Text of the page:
Standard: API 27-32280


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The purpose of the job classification system is to provide a standardized method for identifying and classifying jobs within the petroleum industry. Part I is restricted to refining and related petrochemical operations. This system is not an API standard, nor is it intended that companies should adopt the system for internal use. However, such a system could be utilized in inter-space and intra-company occupational health studies wherever job data groupings would be useful. Possible applications include morbidity and mortality studies, qualitative and quantitative exposure evolutions, medical surveillance, evaluations, exposure monitoring scheduling, and medical surveillance scheduling. Thus the job classifications must be specific enough to permit meaningful examination of sub-populations within the refining industry, yet broad enough to allow for inter-and intra-company variations, now and in the past.

It was recognized from the outset that most existing job classification systems were devised for administrative purpose; they reflect personnel practices, organizational structure, and labor-relations consideration. In these systems, the factors generally used in classifying jobs are salary, training or education, level of responsibility and accountability, and level of supervision. While useful, these factors have little bearing on occupational health. In occupational health, the primary focus is exposure. Since exposure levels can vary with operating conditions, and equipment type, age, and state-of-repair, it was determined that it was not feasible at this time to differentiate jobs on a quantitative exposure basis. Even qualitatively, it is difficult to exactly define the work environment because the process streams are often complex mixtures of a large number of chemicals, and the source of crude and operating parameters may influence their composition. Even though it may not be possible to qualitatively define the work environment, it is a reasonable assumption that similar processes potentially present similar qualitative exposures. Thus, process was selected as one variable in classifying a job.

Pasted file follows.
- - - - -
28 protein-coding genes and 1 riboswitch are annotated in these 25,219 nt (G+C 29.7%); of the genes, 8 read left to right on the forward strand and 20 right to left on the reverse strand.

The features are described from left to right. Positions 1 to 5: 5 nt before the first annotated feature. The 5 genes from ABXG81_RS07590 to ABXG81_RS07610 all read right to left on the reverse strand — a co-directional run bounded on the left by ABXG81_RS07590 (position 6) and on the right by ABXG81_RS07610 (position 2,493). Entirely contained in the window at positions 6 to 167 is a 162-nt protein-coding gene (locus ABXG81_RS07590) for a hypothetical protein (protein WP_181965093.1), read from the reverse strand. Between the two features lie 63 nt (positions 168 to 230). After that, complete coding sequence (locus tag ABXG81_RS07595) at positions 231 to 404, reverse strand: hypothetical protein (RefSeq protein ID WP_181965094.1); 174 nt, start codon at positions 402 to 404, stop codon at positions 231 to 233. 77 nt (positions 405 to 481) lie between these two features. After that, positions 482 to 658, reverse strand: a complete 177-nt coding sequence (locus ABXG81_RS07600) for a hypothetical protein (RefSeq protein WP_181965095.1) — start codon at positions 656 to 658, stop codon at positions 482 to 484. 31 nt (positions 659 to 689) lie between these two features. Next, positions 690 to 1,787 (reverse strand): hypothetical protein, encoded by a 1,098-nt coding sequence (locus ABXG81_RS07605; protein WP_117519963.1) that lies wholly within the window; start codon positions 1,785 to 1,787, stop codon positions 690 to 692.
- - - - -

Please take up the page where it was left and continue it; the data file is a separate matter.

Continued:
The second variable in classifying a job is obviously the job itself. Job titles vary from company to and are dependent on labor and personnel practices. However, using functional descriptions of jobs, a standardized task list for refining was developed.

Organization: American Petroleum Institute
Document Number: api 27-32280
Publish Date: 1979-12-26
Page Count: 95
Available Languages: EN
DOD Adopted: NO
ANSI Approved: NO
Most Recent Revision: YES
Current Version: NO
Status: Inactive